Hard News by Russell Brown


Cultures and violence

In the past 24 hours, my Twitter timeline has swelled with links to this blog post by the loving, desperate American mother of a troubled, violent boy, in which she declares "I am Adam Lanza’s mother. I am Dylan Klebold’s and Eric Harris’s mother ..."

She is, in other words, the mother of an incipient rampage killer named Michael.

I found her post esecially heart-rending because I'm the father of a boy who was diagnosed, like hers, with an autism spectrum disorder and Oppositional Defiant Disorder. He had violent rages and talked about blowing up his school. His behaviour at school scared people. We repeatedly had to hold the line when one person in the system (who I never wish to see or hear of again) told us he should be on  anti-psychotic drugs, and that was a reasonable price for keeping him at school. It was really, really hard, for years -- and not keeping him in school was part of the solution.

I won't mention him any more, because he is due his privacy and -- largely through his own courage and self-awareness -- he's not that kid any more. He and his older brother are my heroes. And he was never "Michael". But I was compelled by this comment under the post, amid the well-meaning offers of crank cures. Its author is blunt in addressing the mother:

Your son is becoming the psychopathic criminal that you are imagining him as. Your son is reacting to you EXACTLY the way you want him to. You obviously already have a mental image in your mind where your son is a murderer the likes of the infamous school shooters you mentioned.

That's too harsh. If your child pulls a knife even once, you need to think about the safety of his siblings. It's not about one mum either. But I do wonder if there are so many rampages in American schools, workplaces, retail premises and other places because those things have become a cultural template; one for which even those who loath and fear such incidents reach.

New Zealand had a spate of mass murders in the 1990s. Graeme Edgeler suggested during the weekend on Twitter that per-capita we had more rampage killings over 60 years than the US, but I think that only works if you take the the arbitrary Wikipedia benchmark for a rampage (six or more deaths) and ignore those where the killer has failed to take out six or more victims -- or any.

Just hours before Adam Lanza shot 20 small children, police in Oklahoma arrested an 18 year-old who seemed to be on a path to a school massacre. Shortly after, a 22 year-old man walked into a shopping mall in Portland and shot three people, two fatally. He had fully-loaded magazines and it seems the only reason there weren't more victims is that he then killed himself. Thus, his spree became an also-ran.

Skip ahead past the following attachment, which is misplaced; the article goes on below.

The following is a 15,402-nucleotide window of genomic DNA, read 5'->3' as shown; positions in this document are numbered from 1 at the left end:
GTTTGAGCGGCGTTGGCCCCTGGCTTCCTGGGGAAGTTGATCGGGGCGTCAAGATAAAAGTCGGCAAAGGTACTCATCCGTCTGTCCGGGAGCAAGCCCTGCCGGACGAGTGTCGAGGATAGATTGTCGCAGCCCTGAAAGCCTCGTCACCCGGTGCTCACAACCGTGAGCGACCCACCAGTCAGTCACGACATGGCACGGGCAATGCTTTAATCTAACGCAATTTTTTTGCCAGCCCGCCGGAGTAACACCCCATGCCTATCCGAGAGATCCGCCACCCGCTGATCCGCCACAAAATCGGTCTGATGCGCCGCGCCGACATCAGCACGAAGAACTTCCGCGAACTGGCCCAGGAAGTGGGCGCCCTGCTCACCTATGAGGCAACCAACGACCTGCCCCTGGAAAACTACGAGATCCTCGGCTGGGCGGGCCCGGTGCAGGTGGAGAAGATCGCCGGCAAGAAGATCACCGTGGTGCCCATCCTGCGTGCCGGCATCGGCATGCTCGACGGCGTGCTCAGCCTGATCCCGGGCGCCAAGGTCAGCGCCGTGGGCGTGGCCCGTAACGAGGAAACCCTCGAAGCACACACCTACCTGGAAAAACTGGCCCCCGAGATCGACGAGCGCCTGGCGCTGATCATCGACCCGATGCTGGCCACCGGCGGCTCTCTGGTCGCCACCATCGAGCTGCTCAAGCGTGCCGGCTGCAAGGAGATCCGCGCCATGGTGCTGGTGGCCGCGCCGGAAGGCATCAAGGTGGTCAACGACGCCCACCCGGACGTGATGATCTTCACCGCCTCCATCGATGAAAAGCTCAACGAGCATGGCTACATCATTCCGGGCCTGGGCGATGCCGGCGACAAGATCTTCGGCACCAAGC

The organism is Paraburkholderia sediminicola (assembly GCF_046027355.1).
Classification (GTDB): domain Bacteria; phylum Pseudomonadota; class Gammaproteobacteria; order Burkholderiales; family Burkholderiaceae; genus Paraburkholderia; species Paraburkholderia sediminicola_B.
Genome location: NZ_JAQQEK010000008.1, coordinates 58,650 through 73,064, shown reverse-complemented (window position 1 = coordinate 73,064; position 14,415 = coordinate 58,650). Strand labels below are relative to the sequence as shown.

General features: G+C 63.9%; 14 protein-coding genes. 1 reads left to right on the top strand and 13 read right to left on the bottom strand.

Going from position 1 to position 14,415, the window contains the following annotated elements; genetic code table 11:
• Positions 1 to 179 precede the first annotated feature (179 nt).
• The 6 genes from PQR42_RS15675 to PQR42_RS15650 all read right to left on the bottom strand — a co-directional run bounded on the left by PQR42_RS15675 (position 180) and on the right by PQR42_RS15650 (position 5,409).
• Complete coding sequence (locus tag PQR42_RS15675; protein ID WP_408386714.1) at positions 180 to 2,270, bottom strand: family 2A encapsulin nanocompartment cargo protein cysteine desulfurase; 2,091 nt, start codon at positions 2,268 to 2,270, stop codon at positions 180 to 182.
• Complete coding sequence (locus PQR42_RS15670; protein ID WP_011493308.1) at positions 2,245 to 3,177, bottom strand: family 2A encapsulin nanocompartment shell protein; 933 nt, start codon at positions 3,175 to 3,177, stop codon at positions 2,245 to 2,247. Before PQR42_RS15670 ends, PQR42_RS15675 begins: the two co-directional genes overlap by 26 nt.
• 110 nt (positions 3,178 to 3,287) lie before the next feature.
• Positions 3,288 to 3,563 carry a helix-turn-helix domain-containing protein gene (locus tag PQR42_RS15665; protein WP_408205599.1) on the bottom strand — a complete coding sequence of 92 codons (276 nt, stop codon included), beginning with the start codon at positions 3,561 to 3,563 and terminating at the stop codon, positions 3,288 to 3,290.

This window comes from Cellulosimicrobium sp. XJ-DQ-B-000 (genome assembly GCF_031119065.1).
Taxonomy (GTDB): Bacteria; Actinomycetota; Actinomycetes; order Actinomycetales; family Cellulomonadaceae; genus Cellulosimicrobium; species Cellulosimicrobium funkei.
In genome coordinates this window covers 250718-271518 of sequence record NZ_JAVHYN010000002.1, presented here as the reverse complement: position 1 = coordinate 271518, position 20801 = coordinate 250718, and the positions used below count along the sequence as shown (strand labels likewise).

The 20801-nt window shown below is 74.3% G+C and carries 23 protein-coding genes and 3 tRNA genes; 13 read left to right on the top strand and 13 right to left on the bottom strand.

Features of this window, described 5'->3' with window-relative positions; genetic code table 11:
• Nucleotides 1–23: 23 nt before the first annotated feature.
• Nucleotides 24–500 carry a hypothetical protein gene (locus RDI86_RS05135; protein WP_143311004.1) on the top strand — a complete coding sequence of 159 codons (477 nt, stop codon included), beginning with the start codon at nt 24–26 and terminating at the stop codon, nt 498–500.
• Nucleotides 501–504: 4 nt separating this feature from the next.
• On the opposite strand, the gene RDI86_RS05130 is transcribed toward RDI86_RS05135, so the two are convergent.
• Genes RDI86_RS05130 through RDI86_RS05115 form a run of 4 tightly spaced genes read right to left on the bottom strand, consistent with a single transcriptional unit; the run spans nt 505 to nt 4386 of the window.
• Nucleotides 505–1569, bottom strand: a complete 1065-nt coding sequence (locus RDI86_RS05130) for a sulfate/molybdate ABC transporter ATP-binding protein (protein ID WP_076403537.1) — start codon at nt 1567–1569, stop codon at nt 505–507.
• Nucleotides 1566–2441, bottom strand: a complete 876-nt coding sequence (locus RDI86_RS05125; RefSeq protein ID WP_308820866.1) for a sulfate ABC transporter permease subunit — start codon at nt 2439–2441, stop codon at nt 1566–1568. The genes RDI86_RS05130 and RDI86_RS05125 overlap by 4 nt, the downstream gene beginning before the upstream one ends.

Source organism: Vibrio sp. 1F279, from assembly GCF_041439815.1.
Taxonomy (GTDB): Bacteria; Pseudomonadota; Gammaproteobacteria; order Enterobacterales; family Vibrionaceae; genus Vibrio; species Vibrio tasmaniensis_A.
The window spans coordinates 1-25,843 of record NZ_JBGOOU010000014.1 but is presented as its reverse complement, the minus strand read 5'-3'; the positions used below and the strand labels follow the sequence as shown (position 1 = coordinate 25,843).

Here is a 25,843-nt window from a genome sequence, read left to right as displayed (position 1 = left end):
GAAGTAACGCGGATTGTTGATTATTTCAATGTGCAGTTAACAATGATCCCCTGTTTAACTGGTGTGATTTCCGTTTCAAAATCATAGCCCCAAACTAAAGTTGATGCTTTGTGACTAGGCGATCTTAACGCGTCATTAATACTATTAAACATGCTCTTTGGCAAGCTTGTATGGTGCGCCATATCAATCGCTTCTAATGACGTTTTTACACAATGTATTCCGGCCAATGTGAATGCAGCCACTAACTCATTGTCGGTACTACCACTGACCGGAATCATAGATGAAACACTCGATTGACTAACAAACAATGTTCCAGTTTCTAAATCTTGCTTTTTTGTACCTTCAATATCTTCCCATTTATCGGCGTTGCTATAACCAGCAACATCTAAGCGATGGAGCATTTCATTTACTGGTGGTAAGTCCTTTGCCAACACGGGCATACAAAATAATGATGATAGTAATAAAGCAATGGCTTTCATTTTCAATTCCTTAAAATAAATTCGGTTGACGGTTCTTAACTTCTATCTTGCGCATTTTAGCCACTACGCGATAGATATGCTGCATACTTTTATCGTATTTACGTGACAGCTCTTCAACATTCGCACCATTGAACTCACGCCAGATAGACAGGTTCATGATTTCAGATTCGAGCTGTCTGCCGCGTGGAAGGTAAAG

By contrast, New Zealand has never endured a mass murder in a mall, school or workplace. [NB: We have a school shooting, though: in October 1923, two children killed and one wounded.] We have one incident of the mass shooting of strangers in public; that by David Gray in Aramoana (also our only toll of more than seven victims in a single murder). This doesn't mean we are particularly virtuous -- it does reflect our problems with family violence.

We appear three times on Wikipedia's list of familicides that took place outside the US and Europe (Stephen Anderson is absent presumably because although his spree was triggered by a family dispute, some of his victims were not friends or family, and the Bain family murders because the toll fell one short of the Wikipedia benchmark). The US appears three times on a separately defined international list of the 15 worst  "domestic violence" familicides -- China appears four times -- and has its own list of 110 familicides with six or more victims.

But according to the Wikipedia definition, the US accounts for four of the worst five school massacres, and six of the top 10. Three of the worst five workplace massacres ("disgruntled workers") have taken place in the US -- and a breathtaking 18 of the worst 30. It's hard to escape the conclusion that there is a cultural predisposition to such crimes, relative to the rest of the world.

The worst rampage killing in our region of the world remains that carried out by Martin Bryant, who murdered 35 people and injured 21 others in a shooting spree in Tasmania in 1992. That crime has a particular resonance for me because Bryant was sentenced in November 1996. In truth, Bryant had many problems, including low IQ, and a throroughly bizarre life -- but he was the only person with an autism spectrum disorder in the news at the time our older son was diagnosed as Asperger Syndrome. Fortunately, the internet and Barb Kirby's groundbreaking O.A.S.I.S. website gave us access to a broader perspective.

But the year of Bryant's sentencing was also the year in which Australia enacted tough new controls on guns, including the banning of semi-automatic weapons from civilian possession. In the 18 years before that reform there had been 13 mass shootings. In the 10 years that followed, there were none.

It is being reported today that Adam Lanza's mother -- and first victim -- collected the guns used to kill her and 26 others because she wanted to be safe when society collapsed. She was a member of a group called the Doomsday Preppers. The apocalypse she expected never came.

The other mother in this story -- Michael's mom -- is clearly a very different person, taking a very different approach to her troubled son. She is right to say that American needs to think about mental illness. I think it's also pretty clear that America needs to contemplate not only gun control, but the cultural role that gun violence plays in its society.

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